Maybe I’ve just been taking my news from the wrong sources. Maybe I haven’t heard all there is to hear about this reform. I’m thinking I’ve heard enough, though. It doesn’t matter how much good this reform will do if the good stuff is sandwiched between horrible, destructive stuff. Oh well, though. I guess the beauty of the reform is in the eye of the beholder.

This is one of the summaries I have for the reform. Without internet access at home, I’m severely lacking in the ability to cross-reference and do intense searches like I used to. If my opinions are misinformed, I don’t mind being told so. I’m glad to have a few readers willing to reach out and question me. Anyway, here it is:

From CMS at

• Page 16: States that if you have insurance at the time of the bill becoming law and change, you will be required to take a similar plan. If that is not available, you will be required to take the government option!
• Page 22: Mandates audits of all employers that self-insure!
• Page 29: Admission: your health care will be rationed!
• Page 30: A government committee will decide what treatments and benefits you get (and, unlike an insurer, there will be no appeals process)
• Page 42: The “Health Choices Commissioner” will decide health benefits for you. You will have no choice. None.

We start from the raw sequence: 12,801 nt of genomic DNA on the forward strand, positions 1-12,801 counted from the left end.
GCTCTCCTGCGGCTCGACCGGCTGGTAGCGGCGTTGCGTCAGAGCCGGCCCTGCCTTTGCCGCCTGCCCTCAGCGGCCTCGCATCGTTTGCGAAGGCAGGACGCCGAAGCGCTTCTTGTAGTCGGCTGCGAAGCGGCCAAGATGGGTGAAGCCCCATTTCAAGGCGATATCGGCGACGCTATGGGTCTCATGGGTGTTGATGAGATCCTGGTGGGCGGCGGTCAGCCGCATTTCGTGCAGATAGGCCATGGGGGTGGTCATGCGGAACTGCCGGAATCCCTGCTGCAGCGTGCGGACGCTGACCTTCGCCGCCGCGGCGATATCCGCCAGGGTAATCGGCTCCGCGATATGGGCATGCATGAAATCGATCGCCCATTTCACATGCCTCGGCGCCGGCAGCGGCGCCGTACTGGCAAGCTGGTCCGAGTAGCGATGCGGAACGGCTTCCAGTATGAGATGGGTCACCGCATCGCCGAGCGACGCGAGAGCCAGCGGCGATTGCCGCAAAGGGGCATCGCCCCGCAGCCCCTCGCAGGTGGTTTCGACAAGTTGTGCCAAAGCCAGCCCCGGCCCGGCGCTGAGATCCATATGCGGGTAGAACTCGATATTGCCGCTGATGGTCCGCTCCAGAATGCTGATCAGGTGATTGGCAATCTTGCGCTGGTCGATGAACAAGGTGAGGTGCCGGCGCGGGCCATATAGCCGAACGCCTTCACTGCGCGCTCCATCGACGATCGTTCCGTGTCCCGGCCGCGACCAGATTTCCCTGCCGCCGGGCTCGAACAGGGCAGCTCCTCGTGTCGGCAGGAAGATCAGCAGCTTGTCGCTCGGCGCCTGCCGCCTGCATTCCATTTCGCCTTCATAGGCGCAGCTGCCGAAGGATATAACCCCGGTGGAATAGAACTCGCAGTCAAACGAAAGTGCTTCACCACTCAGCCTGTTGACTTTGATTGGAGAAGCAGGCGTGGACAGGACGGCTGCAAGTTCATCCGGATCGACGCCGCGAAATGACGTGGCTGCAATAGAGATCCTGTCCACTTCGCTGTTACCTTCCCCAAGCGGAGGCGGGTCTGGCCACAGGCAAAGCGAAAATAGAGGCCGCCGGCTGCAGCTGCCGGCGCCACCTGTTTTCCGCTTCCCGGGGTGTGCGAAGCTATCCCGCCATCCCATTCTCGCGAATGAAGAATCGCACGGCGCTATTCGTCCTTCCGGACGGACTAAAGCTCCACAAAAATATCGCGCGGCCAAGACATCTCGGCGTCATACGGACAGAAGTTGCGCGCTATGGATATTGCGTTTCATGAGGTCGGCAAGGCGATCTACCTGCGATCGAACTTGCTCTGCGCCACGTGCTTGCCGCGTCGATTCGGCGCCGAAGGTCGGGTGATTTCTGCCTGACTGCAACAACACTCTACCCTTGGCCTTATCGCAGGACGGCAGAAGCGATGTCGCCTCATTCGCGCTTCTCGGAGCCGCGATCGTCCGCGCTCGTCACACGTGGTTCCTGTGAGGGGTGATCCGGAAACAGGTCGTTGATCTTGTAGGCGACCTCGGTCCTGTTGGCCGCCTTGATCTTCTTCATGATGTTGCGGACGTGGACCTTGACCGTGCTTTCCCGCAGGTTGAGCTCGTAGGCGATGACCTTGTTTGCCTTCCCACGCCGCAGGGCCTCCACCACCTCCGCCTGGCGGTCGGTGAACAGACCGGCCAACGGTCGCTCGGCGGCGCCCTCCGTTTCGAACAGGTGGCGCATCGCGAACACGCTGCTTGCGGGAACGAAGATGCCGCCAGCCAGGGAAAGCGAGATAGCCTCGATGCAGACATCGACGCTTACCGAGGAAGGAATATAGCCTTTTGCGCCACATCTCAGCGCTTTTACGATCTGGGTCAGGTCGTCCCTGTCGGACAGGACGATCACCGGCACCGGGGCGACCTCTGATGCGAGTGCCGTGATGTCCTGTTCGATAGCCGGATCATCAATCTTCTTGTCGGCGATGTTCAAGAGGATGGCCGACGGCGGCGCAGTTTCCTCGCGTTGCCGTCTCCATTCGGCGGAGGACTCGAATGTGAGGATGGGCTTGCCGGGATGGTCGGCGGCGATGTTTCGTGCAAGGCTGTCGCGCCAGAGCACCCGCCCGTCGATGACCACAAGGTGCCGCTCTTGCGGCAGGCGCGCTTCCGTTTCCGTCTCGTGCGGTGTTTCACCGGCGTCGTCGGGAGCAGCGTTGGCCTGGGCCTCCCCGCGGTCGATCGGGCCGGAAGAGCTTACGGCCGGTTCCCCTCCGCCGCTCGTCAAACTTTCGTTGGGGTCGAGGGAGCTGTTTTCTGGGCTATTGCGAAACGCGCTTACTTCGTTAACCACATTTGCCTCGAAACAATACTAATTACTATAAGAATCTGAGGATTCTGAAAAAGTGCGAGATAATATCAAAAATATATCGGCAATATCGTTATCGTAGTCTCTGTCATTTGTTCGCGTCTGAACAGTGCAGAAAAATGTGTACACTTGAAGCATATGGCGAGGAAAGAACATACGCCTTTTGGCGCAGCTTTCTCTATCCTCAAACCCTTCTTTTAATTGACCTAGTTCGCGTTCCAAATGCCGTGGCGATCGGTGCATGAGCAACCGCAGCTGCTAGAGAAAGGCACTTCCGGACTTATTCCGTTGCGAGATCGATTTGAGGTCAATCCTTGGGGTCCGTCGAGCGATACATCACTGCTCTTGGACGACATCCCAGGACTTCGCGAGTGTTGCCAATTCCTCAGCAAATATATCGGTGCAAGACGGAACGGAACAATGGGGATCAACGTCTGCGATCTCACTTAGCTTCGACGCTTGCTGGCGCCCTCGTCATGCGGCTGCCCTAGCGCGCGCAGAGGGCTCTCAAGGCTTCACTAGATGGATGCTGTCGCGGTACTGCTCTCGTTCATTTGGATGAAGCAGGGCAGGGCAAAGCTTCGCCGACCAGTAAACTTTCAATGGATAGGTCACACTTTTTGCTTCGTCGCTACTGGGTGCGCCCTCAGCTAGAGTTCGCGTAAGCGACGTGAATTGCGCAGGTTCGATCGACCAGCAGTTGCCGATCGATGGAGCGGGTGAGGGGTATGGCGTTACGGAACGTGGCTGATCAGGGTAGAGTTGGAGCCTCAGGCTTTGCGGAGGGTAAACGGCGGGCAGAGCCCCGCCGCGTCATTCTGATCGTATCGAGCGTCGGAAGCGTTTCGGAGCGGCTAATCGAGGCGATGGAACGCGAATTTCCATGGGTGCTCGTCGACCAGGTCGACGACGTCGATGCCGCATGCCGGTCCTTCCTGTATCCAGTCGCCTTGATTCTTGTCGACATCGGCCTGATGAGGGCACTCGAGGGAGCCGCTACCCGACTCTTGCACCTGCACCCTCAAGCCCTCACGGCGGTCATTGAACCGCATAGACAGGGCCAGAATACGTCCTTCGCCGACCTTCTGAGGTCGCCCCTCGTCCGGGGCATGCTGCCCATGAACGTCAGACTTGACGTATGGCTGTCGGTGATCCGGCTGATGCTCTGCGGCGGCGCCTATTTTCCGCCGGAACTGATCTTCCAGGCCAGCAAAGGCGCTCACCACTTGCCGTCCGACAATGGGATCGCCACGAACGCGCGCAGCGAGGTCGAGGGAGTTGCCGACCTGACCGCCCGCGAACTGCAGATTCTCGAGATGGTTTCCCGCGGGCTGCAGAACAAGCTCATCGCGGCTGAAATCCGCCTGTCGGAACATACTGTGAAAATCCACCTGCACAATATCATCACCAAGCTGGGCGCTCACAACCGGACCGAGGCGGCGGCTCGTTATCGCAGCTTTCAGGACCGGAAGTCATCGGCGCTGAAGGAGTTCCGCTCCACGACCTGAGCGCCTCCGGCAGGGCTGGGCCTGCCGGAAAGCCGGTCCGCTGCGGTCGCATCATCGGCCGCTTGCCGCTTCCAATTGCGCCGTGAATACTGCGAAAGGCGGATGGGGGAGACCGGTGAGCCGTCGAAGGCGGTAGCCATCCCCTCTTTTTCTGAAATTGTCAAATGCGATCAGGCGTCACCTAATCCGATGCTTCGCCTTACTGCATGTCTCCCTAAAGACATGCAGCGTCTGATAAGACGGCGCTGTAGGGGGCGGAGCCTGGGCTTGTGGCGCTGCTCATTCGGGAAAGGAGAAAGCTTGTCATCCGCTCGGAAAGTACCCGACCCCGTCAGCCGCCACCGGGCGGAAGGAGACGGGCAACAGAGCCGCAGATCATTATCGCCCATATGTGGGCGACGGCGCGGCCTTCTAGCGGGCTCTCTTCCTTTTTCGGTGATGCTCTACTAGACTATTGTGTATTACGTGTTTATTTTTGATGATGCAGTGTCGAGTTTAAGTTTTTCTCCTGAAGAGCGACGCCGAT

• Page 50: All non-US citizens, illegal or not, will be provided with free healthcare services.
• Page 58: Every person will be issued a National ID Healthcard.
• Page 59: The federal government will have direct, real-time access to all individual bank accounts for electronic funds transfer.
• Page 65: Taxpayers will subsidize all union retiree and community organizer health plans (example: SEIU, UAW and ACORN)
• Page 72: All private healthcare plans must conform to government rules to participate in a Healthcare Exchange.
• Page 84: All private healthcare plans must participate in the Healthcare Exchange (i.e., total government control of private plans)
• Page 91: Government mandates linguistic infrastructure for services; translation: illegal aliens
• Page 95: The Government will pay ACORN and Americorps to sign up individuals for Government-run Health Care plan.
• Page 102: Those eligible for Medicaid will be automatically enrolled: you have no choice in the matter.
• Page 124: No company can sue the government for price-fixing. No “judicial review” is permitted against the government monopoly. Put simply, private insurers will be crushed.